Swapping roles helps secondary survive
JACKSONVILLE, Fla. - By the time Damarious Randall wrapped two hands around wide receiver Allen Hurns, setting in motion the cathartic gang tackle that sealed a 27-23 win, the Green Bay Packers had resorted to a secondary stew.
They arrived at EverBank Field two cornerbacks lighter than last Saturday, when general manager Ted Thompson submitted his 53-man roster. And as the Jacksonville Jaguars mounted a potential game-winning drive Sunday, crossing midfield with two minutes remaining, the Packers found themselves down two more.
Veteran Sam Shields, felled by another potential concussion, and No. 4 corner LaDarius Gunter watched from the sideline as defensive coordinator Dom Capers began to improvise. He moved Micah Hyde to the nickel spot. He enlisted Morgan Burnett, a safety, to play slot corner in the dime. He entrusted Randall and Quinten Rollins, both rookies at this time last season, to hold the fort on the outside.
“We definitely practice at different positions,” Hyde said. “It just goes along with talking to you guys about this all the time and preseason and training camp about mismatching and different positions. That benefited us today, honestly.”
BOX SCORE: Packers 27, Jaguars 23
The Packers held off the Jaguars with a pseudo-goal line stand made possible by their secondary, and more specifically its interchangeability. In a game where heat and injury pecked at his players, Capers adjusted well in combating an explosive Jacksonville offense. His task was as much problem solver as coordinator, and these were the pieces with which he worked: three corners capable of playing inside and out; two safeties who float freely between positions; an undrafted free agent; a veritable Swiss army knife in Hyde.
Though spirited and improvisational, Sunday’s performance was truly rooted in May, when the Packers began OTAs and cornerbacks coach Joe Whitt Jr. acquiesced to something Randall requested last season.
Before free agency, Casey Hayward served as the nickel corner and fulfilled what Whitt refers to as the “star” position. With an alignment closer to the ball — the slot is nearer the quarterback than the boundary — players in the star have more opportunities to influence each play. They cover, they blitz, they support the run.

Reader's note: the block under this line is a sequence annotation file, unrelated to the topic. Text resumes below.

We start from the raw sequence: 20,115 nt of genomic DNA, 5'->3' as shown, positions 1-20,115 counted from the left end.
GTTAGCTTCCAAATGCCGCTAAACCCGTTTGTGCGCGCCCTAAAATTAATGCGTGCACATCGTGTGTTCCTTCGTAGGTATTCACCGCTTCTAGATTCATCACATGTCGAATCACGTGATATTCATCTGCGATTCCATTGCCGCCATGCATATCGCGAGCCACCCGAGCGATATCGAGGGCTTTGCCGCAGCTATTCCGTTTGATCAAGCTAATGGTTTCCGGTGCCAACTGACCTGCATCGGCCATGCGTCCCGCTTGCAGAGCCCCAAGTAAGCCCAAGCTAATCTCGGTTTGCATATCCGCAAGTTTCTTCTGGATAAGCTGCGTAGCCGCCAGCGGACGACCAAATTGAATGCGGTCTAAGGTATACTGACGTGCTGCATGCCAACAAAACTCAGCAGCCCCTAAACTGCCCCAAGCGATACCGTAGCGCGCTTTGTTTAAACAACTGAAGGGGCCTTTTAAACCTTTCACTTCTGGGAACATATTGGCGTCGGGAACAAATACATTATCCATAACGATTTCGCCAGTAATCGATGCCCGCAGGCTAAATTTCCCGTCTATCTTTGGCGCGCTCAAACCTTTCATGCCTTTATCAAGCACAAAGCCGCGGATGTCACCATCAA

Randall, then a rookie, wanted in.
“I don’t want to say in the past the corners didn’t necessarily know exactly what to do as far as inside/outside and everything else,” Hyde said. “But this year’s different. They have a lot more responsibility in knowing the defense, and that benefits us this year.”
Beginning with OTAs, Whitt rotated his cornerbacks through the gamut of potential roles. He continued through minicamp, through training camp and into Sunday, the season opener, when Randall and Rollins saw their in-game job descriptions flip.
Randall opened the first quarter on the perimeter, opposite Shields, and Rollins played the “star” position in the slot. They swapped roles in the second quarter; in the second half, they swapped back.
“It was very valuable,” Randall said. “They didn’t know what to expect out there.”
But the newness of certain roles was apparent, and Rollins had a difficult afternoon on the outside. Hurns beat him for 30 yards with a splendid double move. Three plays later, tight end Julius Thomas out-reached him for a 20-yard score.
The shoddy sequence sent Rollins to the bench, which afforded Gunter his first try. Gunter lined up in the slot and was quickly victimized for a 38-yard gain.
“A lot different from practice,” Gunter said of playing the slot in a meaningful game. “A lot different from the preseason. But I’m glad I got this under my belt for the first week and I’m ready to move forward.”
The swapping culminated in a frazzled fourth quarter. Needing a touchdown to win, the Jaguars reclaimed possession with 3:17 remaining and the ball on their own 37-yard line. The defense across from them kept mutating.
With Shields injured and Gunter cramped, Capers turned to Randall and Rollins to fortify the outside. Hyde manned the nickel. Morgan Burnett, a safety, was called into action as a slot corner in the dime.
“Wherever they need me at, I’m going to do it with no complaint,” Burnett said.
Quarterback Blake Bortles guided his offense to the 14-yard line, where a game-deciding fourth down took place. He fired to his right, toward Hurns, and Randall flew in to converge.
He wrapped two hands around Hurns’ waist. The interchangeable secondary survived.